By Lydia Blair
When it comes to Texas title insurance, there are two kinds of title policies. Most folks don’t realize it because there are so many figures and fees on their closing documents. It’s easier just to lump the title premiums together and ignore the details.
Loan Title Policy
This is also called a lender’s policy. It protects the lender’s interest in the property until the mortgage is paid off. Lending institutions require this title insurance when issuing a mortgage or refinancing a property.
A Loan Policy covers unrecorded liens, title defects, fraud, encumbrances, access rights, and more. It gives the lender protection to ensure that their mortgage has priority over other liens, and that their lien is valid and enforceable.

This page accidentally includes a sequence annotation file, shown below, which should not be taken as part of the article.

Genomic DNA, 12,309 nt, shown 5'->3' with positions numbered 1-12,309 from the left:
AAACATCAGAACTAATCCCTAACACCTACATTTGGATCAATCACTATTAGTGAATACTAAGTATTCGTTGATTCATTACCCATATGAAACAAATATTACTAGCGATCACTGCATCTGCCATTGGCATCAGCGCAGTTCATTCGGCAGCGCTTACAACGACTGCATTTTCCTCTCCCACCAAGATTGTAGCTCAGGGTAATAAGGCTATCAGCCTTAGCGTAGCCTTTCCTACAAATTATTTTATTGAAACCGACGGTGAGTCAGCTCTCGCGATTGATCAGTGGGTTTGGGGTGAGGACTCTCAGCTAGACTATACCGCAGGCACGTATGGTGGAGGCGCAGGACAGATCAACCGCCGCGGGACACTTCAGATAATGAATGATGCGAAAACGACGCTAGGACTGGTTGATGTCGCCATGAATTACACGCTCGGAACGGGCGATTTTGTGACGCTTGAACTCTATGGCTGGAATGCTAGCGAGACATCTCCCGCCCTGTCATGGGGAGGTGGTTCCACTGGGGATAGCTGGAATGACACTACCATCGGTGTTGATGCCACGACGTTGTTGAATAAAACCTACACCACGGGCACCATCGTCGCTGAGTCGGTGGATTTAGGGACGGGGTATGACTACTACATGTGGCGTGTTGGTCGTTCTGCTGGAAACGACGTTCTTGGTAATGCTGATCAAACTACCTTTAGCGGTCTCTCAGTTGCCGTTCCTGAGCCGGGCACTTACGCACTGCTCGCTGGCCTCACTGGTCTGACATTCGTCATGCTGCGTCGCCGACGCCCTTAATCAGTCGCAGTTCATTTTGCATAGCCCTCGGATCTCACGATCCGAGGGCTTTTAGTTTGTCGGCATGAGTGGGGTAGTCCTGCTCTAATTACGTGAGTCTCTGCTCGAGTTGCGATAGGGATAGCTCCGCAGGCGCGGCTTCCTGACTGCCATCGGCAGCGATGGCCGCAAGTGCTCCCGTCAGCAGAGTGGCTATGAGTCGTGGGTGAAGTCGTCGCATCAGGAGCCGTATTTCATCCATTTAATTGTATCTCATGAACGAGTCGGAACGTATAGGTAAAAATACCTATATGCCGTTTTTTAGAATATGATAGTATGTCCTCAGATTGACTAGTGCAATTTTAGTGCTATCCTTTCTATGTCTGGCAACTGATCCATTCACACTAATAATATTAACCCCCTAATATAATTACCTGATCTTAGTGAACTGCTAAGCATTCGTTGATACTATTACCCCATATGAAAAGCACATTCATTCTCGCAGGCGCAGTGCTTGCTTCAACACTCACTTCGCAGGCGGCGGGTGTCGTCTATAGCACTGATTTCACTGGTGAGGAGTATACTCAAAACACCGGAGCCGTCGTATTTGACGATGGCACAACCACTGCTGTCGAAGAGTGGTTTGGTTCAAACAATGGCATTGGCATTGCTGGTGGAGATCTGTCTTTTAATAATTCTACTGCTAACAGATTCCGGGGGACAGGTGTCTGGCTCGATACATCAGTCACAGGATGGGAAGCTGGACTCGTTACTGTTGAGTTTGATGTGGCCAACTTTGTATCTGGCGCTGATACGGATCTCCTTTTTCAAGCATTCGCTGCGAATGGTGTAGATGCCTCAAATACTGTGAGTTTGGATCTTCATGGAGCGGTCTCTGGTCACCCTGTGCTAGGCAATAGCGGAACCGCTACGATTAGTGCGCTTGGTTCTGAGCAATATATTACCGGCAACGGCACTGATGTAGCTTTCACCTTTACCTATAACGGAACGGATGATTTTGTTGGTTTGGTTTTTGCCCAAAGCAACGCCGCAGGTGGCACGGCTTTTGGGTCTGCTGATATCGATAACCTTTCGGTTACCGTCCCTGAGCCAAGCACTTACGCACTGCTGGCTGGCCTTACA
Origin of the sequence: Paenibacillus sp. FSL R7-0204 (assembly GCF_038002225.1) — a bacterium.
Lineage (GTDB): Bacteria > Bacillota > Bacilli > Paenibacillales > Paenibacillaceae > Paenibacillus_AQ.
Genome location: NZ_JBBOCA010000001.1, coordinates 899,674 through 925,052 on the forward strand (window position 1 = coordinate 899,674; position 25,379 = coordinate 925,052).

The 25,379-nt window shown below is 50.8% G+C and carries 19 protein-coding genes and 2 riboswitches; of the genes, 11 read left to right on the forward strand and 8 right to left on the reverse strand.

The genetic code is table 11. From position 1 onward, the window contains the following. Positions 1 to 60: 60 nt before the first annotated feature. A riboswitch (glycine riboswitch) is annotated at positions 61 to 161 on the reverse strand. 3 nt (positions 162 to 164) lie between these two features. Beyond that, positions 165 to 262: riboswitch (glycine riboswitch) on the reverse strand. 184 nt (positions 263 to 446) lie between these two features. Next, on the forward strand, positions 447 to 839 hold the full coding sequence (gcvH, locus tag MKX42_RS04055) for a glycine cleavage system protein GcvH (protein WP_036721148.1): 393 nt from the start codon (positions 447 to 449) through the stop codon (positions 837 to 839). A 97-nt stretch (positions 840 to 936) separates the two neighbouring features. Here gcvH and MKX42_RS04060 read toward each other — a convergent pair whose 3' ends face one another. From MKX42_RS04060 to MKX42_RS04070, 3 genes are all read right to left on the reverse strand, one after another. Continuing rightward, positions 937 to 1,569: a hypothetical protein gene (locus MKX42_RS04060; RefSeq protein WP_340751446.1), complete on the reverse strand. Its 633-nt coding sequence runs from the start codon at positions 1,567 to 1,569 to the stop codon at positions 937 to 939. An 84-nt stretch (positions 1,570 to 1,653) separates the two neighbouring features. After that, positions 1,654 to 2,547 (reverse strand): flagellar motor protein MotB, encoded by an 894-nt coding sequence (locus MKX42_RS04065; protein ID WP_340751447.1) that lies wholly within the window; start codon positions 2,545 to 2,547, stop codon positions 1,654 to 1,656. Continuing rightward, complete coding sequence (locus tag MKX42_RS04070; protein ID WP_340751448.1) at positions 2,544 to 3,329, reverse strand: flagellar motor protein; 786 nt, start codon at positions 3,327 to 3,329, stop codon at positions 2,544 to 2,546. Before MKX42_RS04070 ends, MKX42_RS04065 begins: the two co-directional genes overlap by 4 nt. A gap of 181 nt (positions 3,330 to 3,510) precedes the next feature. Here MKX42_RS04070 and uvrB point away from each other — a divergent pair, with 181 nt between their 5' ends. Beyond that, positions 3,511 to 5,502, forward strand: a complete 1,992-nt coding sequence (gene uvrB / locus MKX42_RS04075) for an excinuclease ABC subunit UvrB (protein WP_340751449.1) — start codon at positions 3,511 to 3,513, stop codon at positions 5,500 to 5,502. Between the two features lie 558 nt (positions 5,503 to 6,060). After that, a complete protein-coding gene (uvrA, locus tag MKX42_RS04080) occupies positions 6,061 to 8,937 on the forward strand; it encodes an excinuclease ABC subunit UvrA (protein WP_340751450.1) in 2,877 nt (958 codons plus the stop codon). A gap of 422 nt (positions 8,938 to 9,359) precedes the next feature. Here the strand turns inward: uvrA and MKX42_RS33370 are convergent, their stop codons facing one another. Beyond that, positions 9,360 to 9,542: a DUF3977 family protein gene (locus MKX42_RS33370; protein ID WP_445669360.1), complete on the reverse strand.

A loan policy covers up to the amount of the loan and decreases as the mortgage debt is reduced. The loan policy doesn’t protect the owner’s equity in the property. So, if you purchased a home for $500,000 and financed $300,000 of the price, then the lender’s policy would be for $300,000. If a valid ownership claim was made, the title insurance could cover the lender losses up to $300,000.
In most residential real estate transactions, the homebuyer has additional interest in the property. The second type of title insurance helps protect that buyer’s investment.